In its second-largest acquisition, Amazon buys the company for $970 million.
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Its navigation bar’s Industry link, for example, has a drop-down menu that lets business shoppers click into dedicated product sections for Retail Store, Education and Healthcare. Retailers can buy items ranging from price-labeling devices to electronic cash registers; schools can buy products like student uniforms and tools for laminating covers of paper reports; and hospitals can purchase supplies including medical diagnostic equipment and medical waste containers. The Industry drop-down menu also notes that there are more industry categories to come, including Restaurant & Food, Sewing & Tailoring, Florist & Garden and Salon & Spa.
Among other features of the site redesign are a faster checkout process, with three clicks from choosing a product to checkout, and the ability to apply rewards program points to a purchase without having to click to a separate page. And in support of its omnichannel strategy of coordinating sales across online and offline channels, its navigation bar also includes a store locator link that instantly loads a map showing local stores near a shopper’s IP address.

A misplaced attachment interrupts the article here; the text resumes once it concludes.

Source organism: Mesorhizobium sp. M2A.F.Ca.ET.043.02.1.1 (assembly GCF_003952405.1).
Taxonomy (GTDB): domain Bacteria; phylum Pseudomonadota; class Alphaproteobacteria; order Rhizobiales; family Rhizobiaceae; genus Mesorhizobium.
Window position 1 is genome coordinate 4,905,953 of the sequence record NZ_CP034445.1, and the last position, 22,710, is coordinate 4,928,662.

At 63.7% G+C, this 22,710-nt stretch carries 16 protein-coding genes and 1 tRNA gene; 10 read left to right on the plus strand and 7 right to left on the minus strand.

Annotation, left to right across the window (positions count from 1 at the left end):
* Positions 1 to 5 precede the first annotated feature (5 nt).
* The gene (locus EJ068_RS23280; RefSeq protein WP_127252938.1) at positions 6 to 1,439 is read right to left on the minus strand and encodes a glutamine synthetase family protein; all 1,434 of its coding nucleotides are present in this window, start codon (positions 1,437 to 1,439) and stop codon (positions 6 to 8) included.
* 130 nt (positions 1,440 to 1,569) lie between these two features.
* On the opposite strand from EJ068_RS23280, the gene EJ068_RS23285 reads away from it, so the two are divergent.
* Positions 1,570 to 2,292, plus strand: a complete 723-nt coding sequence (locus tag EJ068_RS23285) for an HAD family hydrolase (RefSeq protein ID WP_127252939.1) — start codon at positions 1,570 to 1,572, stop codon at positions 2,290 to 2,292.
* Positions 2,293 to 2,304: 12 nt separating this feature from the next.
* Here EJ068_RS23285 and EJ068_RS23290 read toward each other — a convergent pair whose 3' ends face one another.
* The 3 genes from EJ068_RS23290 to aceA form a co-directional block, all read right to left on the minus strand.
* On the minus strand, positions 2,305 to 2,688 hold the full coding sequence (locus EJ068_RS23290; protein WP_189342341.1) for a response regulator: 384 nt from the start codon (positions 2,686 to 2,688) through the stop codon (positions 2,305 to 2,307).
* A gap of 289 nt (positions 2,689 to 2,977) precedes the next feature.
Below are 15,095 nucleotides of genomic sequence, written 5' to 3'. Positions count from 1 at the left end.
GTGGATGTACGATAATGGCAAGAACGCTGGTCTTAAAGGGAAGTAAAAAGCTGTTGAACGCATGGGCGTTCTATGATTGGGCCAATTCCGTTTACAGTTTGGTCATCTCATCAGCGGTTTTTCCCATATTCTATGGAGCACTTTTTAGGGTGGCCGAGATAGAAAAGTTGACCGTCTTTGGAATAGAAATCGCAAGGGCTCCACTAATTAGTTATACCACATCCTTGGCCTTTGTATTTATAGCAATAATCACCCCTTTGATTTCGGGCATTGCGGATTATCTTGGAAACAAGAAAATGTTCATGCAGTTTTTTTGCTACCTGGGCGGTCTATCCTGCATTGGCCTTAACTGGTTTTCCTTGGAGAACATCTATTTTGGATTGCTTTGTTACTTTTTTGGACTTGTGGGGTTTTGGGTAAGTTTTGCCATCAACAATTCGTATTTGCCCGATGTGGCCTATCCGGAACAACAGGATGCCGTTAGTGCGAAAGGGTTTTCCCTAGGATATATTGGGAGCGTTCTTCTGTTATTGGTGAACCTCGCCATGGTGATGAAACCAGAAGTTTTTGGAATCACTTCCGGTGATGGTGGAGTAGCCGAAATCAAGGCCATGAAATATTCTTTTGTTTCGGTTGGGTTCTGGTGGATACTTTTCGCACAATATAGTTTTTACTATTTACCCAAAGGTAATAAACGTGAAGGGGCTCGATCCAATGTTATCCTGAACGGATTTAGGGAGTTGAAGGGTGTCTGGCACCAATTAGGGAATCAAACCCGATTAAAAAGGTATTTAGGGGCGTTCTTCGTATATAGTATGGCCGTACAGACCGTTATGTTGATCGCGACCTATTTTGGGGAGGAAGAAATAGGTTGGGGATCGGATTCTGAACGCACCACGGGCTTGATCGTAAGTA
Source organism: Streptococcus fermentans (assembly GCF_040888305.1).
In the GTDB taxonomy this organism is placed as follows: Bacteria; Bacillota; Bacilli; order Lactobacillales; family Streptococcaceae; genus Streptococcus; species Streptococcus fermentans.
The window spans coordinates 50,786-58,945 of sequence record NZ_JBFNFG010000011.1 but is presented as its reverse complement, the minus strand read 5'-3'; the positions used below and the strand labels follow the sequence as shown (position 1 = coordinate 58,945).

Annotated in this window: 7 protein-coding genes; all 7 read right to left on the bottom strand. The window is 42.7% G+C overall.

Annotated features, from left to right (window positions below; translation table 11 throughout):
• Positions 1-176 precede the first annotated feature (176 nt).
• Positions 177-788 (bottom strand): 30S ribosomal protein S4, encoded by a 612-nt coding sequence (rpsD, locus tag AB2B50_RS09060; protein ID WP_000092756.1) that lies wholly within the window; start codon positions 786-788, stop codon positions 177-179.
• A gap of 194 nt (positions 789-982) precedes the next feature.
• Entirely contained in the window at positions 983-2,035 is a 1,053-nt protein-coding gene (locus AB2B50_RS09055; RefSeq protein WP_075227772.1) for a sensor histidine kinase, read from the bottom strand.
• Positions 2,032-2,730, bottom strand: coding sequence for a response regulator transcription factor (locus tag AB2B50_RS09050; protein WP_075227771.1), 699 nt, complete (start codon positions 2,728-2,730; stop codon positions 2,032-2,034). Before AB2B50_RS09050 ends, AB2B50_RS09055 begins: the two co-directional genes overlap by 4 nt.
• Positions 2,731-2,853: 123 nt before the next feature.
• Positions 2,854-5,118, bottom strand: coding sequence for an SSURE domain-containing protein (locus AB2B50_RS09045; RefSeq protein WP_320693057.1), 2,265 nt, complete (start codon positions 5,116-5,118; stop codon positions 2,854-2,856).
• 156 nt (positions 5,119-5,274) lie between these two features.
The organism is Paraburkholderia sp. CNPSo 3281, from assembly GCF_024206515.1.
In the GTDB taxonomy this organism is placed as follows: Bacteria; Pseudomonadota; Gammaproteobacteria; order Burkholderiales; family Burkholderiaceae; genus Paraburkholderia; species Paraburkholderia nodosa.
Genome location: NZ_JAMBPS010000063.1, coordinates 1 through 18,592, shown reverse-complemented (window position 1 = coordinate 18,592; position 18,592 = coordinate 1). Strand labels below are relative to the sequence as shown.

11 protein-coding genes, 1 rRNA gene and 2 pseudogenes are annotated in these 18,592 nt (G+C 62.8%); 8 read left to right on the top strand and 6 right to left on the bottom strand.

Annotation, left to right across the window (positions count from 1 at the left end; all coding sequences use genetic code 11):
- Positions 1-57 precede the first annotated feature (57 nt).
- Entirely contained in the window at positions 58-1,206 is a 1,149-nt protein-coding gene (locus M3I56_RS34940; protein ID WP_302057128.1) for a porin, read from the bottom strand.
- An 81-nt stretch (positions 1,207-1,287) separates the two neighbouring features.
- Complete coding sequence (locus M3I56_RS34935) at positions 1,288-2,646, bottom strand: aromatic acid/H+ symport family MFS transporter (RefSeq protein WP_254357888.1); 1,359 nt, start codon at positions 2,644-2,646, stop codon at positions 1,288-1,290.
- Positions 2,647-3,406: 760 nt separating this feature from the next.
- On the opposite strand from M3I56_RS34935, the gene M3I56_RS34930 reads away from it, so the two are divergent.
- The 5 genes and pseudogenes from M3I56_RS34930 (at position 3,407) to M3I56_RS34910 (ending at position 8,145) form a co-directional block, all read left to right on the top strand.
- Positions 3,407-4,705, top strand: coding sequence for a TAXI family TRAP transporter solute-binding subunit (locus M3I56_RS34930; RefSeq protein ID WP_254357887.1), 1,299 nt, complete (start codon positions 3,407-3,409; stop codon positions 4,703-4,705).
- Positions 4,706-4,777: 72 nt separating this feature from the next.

In redesigning its site, Staples worked with an in-house team and a mixture of proprietary and IBM Corp. technology, Masud says. He declines to comment further on the company’s technology development. He adds, however, that the site redesign complements Staples’ plan to next month begin matching prices offered by Amazon and other retailers, and also to increase web content personalization based on individual shoppers’ interests. Staples recently bought personalization technology company Runa, which will provide the basis for ongoing improvements in showing dynamically changing pricing and personalized web pages, Masud says.
New versions of Staples mobile web site and mobile apps will arrive in the coming months, Masud says.